Subject to noncompetes with “senior executives” that pre-existed the Rule’s enactment, as discussed below, the only exemptions to the ban are for (i) non-compete clauses that are entered into by a person pursuant to a bona fide sale of a business entity, of the person’s ownership interest in a business entity, or all or substantially all of a business entity’s operating assets, (ii) causes of action concerning noncompetes that accrued before the effective date, and (iii) enforcement or attempts to enforce a non-compete clause – or to make representations about same – where a person has a good-faith basis for believing that the Rule does not apply.

Retroactive Application

The Rule will apply retroactively, with a narrow exception for “senior executives” who entered into a noncompete before the Rule’s effective date. To qualify as a “senior executive,” the individual must earn more than $151,164 annually and be in a “policy-making position”. On a go-forward basis, however, “senior executives” are not exempt from the Rule’s prohibitions.

Open Questions and Administrative Burdens

While it remains uncertain whether the Rule will ever go into effect, one thing is certain if it actually does: the Rule begs many questions that will lead to additional litigation concerning non-compete clauses, such as (i) whether someone qualifies as a “senior executive”, (ii) whether provisions such as forfeiture-for-competition clauses, training repayment agreements, no-hire agreements, and certain severance arrangements in which the worker is paid only if they refrain from competing are “functionally equivalent” to a banned non-compete clause, and (iii) whether an NDA or client non-solicitation agreement is appropriately tailored in such a way as to escape the Rule’s reach. Employers will also need, among other things, to put systems in place to identify any pre-existing non-competes and provide the requisite notice to those who are subject to them as well as ensure that such clauses are removed from employment agreements, equity award agreements, and similar documents that they provide to their workforce in the future.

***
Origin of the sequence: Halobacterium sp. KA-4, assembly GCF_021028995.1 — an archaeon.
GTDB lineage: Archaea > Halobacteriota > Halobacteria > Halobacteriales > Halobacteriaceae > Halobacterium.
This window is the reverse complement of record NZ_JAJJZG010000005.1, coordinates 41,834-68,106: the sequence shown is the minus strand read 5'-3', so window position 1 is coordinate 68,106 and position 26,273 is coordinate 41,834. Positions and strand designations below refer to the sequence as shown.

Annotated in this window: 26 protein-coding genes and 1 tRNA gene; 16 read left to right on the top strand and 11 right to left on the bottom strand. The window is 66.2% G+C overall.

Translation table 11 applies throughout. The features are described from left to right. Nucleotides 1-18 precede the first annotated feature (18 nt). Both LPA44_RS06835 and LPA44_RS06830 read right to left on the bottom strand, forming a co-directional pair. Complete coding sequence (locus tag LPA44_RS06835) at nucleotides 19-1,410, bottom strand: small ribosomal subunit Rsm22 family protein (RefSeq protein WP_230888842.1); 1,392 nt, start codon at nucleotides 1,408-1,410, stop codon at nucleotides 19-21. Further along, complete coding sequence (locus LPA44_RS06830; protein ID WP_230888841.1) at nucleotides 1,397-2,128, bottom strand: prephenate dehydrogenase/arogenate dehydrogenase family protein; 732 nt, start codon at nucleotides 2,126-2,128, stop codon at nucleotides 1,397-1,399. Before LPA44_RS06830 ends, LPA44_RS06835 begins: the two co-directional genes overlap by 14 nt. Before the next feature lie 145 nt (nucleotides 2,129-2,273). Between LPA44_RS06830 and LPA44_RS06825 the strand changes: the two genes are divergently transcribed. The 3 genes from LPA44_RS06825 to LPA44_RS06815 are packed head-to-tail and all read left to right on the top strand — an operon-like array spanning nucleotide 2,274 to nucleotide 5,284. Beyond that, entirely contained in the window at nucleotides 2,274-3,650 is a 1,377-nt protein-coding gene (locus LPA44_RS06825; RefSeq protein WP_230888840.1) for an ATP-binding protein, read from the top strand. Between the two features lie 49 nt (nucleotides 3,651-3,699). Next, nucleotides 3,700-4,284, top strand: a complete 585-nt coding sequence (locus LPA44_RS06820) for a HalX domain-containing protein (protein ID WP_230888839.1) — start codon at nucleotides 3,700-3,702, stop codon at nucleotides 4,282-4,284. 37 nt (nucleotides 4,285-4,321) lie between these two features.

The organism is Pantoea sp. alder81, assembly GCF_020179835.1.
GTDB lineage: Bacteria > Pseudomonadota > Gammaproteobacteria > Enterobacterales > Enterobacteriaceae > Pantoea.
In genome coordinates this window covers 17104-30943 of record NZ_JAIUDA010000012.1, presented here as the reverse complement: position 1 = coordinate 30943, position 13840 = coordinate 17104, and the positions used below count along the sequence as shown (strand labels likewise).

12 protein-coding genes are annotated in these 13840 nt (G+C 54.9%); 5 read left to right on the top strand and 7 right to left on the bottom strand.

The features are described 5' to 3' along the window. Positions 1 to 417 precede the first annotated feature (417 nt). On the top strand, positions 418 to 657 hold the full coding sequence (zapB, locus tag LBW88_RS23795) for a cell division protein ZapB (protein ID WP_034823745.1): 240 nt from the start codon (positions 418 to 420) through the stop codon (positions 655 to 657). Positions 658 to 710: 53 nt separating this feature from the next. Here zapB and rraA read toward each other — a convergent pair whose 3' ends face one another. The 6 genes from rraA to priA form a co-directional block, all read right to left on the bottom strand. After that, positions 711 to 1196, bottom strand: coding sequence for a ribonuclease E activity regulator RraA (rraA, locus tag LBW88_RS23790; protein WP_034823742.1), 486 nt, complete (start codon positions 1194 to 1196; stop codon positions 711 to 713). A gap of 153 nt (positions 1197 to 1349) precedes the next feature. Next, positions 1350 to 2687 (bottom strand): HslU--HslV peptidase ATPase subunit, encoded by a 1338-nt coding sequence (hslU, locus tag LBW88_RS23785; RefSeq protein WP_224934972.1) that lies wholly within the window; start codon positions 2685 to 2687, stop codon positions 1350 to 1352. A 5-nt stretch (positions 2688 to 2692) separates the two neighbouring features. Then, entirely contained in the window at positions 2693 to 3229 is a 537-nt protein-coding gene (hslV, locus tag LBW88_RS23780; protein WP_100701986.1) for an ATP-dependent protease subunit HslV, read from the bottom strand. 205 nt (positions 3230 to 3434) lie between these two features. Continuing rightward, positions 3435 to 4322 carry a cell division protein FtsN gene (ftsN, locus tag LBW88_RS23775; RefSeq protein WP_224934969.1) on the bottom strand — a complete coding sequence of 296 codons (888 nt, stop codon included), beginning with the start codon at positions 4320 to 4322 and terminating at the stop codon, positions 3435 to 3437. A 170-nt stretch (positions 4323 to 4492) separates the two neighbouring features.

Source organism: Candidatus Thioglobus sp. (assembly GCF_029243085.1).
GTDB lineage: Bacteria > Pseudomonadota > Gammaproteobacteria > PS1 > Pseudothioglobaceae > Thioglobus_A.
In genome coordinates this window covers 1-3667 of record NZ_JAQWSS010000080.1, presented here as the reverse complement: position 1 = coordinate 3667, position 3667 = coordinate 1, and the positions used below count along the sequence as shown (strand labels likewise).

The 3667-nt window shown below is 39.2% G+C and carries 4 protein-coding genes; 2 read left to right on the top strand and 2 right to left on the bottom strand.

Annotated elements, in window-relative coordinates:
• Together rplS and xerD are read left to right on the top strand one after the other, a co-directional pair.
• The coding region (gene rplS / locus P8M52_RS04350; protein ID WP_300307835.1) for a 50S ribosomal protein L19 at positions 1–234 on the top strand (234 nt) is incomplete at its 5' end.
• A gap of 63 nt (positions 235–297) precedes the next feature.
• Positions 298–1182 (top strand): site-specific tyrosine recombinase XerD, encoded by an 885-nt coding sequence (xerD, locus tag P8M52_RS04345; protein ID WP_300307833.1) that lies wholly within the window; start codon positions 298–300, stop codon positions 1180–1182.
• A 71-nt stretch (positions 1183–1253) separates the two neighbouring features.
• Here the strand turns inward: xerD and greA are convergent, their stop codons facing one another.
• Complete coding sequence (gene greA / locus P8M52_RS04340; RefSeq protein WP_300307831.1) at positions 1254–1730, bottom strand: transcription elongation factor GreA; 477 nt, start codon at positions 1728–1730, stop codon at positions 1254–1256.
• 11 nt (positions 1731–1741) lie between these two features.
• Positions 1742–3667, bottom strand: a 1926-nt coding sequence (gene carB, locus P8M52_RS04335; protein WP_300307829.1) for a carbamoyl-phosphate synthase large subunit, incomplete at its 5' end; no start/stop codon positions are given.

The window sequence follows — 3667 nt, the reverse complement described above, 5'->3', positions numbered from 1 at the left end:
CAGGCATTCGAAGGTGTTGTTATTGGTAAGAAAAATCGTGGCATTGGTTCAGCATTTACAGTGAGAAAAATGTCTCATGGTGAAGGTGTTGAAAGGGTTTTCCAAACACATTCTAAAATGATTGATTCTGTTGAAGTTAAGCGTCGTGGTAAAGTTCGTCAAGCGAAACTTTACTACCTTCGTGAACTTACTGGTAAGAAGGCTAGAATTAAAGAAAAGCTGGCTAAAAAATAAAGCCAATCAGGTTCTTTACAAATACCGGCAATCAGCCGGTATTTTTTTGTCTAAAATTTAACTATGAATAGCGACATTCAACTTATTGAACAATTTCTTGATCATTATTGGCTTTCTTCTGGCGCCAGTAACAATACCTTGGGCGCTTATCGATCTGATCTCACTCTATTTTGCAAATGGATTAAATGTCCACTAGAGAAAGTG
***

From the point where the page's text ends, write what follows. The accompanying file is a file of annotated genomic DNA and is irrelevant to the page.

Contact Preston Ricardo for more information. 

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About Golenbock Eiseman Assor Bell & Peskoe:

As AGA's legal representative for the State of New York, Golenbock Eiseman Assor Bell & Peskoe LLP  represents a wide variety of domestic and international companies and individuals, ranging from Fortune 500 corporations and private equity funds to closely held private companies, investors and individuals involved in significant transactions and disputes.